Enhanced Colorimetric Differentiation between Staphylococcus aureus and Pseudomonas aeruginosa Using a Shape-Encoded Sensor Hydrogel

Zhiyuan Jia, Lauren Gwynne, Adam C. Sedgwick, Mareike Müller, George T. Williams, Andrew Toby A. Jenkins, Tony D. James, Holger Schönherr

Research output: Contribution to journalArticlepeer-review

1 Citation (Scopus)

Abstract

Herein, we demonstrate a combined fluorescent probe/shape-encoded hydrogel strategy for the fast, sensitive, and selective detection of bacterial species via their characteristic enzymes. A poly(vinyl alcohol) (PVA) hydrogel loaded with the fluorescent probe N,N′-(3-oxo-3H-spiro[isobenzofuran-1,9′-xanthene]-3′,6′-diyl)bis(2,2,3,3,3-pentafluoropropanamide) (ACS-HNE) was designed for the detection of elastase, an enzyme produced by Pseudomonas aeruginosa. Likewise, a chitosan-derived hydrogel was loaded with the fluorescent probe 4-methylumbelliferyl-α-d-glucopyranoside (MUD) by entrapment for the selective detection of α-glucosidase, an enzyme produced by Staphylococcus aureus. For an observation time of 60 min, limits of detection (LODs) of ≤20 nM for elastase and ≤30 pM for α-glucosidase were obtained, which in the latter case is 3 orders of magnitude better than related chitosan systems with covalently coupled substrate. To illustrate the potential utility of these highly sensitive sensor hydrogels as a simple point-of-care test system, shaped hydrogel slabs representing the letters P and S were manufactured to detect P. aeruginosa and S. aureus, respectively. These shapes were shown to provide an additional unique color code under UV illumination corresponding to the characteristic enzyme produced by the corresponding bacteria. This study shows potential for the future development of an effective and simple point-of-care test for the rapid identification of bacterial species that can be operated by nonspecialists.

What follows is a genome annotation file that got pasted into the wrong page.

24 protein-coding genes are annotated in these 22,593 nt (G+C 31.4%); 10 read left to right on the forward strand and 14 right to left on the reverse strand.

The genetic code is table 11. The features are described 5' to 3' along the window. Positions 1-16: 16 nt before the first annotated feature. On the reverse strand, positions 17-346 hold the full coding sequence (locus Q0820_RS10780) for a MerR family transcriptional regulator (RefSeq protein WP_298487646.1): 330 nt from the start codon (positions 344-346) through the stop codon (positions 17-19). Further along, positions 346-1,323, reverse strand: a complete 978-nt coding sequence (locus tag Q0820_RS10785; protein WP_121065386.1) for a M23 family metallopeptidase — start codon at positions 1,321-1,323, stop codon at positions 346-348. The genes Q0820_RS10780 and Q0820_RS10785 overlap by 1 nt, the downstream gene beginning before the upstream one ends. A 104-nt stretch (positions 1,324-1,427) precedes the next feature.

Original languageEnglish
Pages (from-to)4398-4407
Number of pages10
JournalACS Applied Bio Materials
Volume3
Issue number7
Early online date12 Jun 2020
DOIs
Publication statusPublished - 20 Jul 2020

Keywords

  • bacteria detection
  • bacteria differentiation
  • biosensors
  • fluorescent probe
  • hydrogels

ASJC Scopus subject areas

  • Biomaterials
  • Chemistry(all)
  • Biomedical Engineering
  • Biochemistry, medical

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